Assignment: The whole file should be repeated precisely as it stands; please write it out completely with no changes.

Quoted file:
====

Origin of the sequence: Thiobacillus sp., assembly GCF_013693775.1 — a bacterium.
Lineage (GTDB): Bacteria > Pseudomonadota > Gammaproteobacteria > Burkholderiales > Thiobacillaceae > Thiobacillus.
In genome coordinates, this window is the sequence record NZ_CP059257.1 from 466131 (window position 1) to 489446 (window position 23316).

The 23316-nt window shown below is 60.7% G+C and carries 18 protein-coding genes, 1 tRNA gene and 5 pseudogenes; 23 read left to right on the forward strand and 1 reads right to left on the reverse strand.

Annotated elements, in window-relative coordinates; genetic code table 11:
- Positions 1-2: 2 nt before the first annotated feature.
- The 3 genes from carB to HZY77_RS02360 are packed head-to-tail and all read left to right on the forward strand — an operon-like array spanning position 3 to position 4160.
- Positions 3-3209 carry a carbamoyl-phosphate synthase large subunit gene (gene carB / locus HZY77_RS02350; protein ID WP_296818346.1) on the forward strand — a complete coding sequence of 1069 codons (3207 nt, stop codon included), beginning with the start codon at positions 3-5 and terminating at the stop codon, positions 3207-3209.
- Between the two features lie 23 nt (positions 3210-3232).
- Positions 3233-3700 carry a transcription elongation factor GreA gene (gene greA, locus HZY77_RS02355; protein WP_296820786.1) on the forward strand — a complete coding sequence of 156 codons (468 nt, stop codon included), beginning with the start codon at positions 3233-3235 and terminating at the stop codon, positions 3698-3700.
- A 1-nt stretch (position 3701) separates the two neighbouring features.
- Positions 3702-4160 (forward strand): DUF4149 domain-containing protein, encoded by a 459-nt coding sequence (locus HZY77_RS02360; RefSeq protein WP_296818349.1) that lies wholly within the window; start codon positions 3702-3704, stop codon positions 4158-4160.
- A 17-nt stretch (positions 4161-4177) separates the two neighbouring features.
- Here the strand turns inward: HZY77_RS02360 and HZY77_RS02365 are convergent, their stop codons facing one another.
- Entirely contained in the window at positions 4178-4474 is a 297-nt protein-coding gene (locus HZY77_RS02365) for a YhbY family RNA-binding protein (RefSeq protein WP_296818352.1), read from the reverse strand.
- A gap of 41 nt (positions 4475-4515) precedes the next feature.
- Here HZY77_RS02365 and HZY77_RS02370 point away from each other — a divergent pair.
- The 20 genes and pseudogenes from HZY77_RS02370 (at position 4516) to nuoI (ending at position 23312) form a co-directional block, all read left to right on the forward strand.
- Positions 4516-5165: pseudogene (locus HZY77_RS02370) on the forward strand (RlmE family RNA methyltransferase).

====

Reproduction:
Origin of the sequence: Thiobacillus sp., assembly GCF_013693775.1 — a bacterium.
Lineage (GTDB): Bacteria > Pseudomonadota > Gammaproteobacteria > Burkholderiales > Thiobacillaceae > Thiobacillus.
In genome coordinates, this window is the sequence record NZ_CP059257.1 from 466131 (window position 1) to 489446 (window position 23316).

The 23316-nt window shown below is 60.7% G+C and carries 18 protein-coding genes, 1 tRNA gene and 5 pseudogenes; 23 read left to right on the forward strand and 1 reads right to left on the reverse strand.

Annotated elements, in window-relative coordinates; genetic code table 11:
- Positions 1-2: 2 nt before the first annotated feature.
- The 3 genes from carB to HZY77_RS02360 are packed head-to-tail and all read left to right on the forward strand — an operon-like array spanning position 3 to position 4160.
- Positions 3-3209 carry a carbamoyl-phosphate synthase large subunit gene (gene carB / locus HZY77_RS02350; protein ID WP_296818346.1) on the forward strand — a complete coding sequence of 1069 codons (3207 nt, stop codon included), beginning with the start codon at positions 3-5 and terminating at the stop codon, positions 3207-3209.
- Between the two features lie 23 nt (positions 3210-3232).
- Positions 3233-3700 carry a transcription elongation factor GreA gene (gene greA, locus HZY77_RS02355; protein WP_296820786.1) on the forward strand — a complete coding sequence of 156 codons (468 nt, stop codon included), beginning with the start codon at positions 3233-3235 and terminating at the stop codon, positions 3698-3700.
- A 1-nt stretch (position 3701) separates the two neighbouring features.
- Positions 3702-4160 (forward strand): DUF4149 domain-containing protein, encoded by a 459-nt coding sequence (locus HZY77_RS02360; RefSeq protein WP_296818349.1) that lies wholly within the window; start codon positions 3702-3704, stop codon positions 4158-4160.
- A 17-nt stretch (positions 4161-4177) separates the two neighbouring features.
- Here the strand turns inward: HZY77_RS02360 and HZY77_RS02365 are convergent, their stop codons facing one another.
- Entirely contained in the window at positions 4178-4474 is a 297-nt protein-coding gene (locus HZY77_RS02365) for a YhbY family RNA-binding protein (RefSeq protein WP_296818352.1), read from the reverse strand.
- A gap of 41 nt (positions 4475-4515) precedes the next feature.
- Here HZY77_RS02365 and HZY77_RS02370 point away from each other — a divergent pair.
- The 20 genes and pseudogenes from HZY77_RS02370 (at position 4516) to nuoI (ending at position 23312) form a co-directional block, all read left to right on the forward strand.
- Positions 4516-5165: pseudogene (locus HZY77_RS02370) on the forward strand (RlmE family RNA methyltransferase).